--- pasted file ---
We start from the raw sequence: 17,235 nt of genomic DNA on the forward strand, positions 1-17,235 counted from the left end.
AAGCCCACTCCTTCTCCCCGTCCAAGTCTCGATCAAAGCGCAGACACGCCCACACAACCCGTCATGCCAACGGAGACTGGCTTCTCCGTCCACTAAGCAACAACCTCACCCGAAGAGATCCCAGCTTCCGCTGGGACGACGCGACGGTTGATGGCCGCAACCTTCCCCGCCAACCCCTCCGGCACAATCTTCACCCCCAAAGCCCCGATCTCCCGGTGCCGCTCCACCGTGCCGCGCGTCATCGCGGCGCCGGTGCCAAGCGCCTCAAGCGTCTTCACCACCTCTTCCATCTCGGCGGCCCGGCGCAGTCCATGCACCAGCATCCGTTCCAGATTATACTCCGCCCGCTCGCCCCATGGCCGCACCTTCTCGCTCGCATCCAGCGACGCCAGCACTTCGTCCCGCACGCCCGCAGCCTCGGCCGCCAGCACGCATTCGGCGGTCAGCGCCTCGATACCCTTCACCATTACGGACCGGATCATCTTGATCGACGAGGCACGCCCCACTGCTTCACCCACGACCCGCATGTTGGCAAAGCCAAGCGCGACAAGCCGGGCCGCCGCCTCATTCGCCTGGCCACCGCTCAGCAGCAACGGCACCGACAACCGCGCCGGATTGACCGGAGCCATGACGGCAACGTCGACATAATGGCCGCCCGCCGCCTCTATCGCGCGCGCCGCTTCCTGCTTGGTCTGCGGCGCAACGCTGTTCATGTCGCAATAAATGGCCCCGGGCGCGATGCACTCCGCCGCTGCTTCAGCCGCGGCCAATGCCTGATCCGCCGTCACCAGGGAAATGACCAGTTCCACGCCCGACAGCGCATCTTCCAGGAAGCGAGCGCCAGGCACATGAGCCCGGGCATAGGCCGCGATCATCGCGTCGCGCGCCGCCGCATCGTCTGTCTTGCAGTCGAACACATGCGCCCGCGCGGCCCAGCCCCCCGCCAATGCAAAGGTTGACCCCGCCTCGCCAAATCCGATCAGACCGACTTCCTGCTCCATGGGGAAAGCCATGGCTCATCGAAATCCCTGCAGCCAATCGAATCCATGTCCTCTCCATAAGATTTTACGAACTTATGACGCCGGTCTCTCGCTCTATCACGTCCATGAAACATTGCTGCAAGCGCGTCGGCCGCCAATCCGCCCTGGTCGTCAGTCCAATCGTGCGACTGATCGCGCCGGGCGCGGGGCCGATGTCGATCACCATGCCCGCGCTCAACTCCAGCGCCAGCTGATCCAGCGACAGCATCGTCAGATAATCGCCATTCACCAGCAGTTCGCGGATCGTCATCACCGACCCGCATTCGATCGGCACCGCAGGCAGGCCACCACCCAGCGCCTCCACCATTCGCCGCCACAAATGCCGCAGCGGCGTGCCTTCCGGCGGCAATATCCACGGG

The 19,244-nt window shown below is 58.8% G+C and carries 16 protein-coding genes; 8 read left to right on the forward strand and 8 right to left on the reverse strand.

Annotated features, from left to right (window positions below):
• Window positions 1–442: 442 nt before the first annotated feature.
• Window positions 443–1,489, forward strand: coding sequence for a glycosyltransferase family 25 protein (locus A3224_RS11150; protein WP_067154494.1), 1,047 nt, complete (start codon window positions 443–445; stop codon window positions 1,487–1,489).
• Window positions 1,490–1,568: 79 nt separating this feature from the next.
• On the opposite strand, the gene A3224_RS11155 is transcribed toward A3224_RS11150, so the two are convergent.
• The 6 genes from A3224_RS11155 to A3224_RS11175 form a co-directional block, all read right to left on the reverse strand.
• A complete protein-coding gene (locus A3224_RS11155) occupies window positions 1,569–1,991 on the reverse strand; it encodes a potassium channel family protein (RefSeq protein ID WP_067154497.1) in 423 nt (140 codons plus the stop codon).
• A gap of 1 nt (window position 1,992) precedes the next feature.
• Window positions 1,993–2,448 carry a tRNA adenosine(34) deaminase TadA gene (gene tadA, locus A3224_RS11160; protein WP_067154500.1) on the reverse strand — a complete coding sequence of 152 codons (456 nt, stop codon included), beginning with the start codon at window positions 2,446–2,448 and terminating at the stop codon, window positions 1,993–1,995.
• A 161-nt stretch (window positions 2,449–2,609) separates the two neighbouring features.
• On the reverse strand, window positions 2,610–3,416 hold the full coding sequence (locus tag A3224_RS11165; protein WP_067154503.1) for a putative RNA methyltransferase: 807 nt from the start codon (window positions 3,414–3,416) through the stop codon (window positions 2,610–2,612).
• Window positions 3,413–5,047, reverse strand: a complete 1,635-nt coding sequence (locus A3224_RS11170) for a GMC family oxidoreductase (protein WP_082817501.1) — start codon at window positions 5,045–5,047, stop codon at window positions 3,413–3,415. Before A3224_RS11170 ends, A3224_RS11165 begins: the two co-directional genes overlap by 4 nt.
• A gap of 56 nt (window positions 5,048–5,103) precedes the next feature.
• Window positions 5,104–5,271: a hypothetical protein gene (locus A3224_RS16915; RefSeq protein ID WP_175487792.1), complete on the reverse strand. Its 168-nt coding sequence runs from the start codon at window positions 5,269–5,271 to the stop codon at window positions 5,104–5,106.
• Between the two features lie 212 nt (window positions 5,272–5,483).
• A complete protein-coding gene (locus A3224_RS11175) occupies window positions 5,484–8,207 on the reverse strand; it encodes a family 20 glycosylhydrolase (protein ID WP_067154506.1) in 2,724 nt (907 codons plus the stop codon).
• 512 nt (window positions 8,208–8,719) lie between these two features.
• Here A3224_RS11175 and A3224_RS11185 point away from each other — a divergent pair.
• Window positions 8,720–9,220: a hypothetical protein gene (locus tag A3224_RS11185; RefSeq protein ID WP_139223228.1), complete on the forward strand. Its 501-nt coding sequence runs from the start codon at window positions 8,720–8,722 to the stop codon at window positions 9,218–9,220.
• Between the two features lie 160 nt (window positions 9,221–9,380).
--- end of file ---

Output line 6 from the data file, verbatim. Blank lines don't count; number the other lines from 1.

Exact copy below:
• Window positions 443–1,489, forward strand: coding sequence for a glycosyltransferase family 25 protein (locus A3224_RS11150; protein WP_067154494.1), 1,047 nt, complete (start codon window positions 443–445; stop codon window positions 1,487–1,489).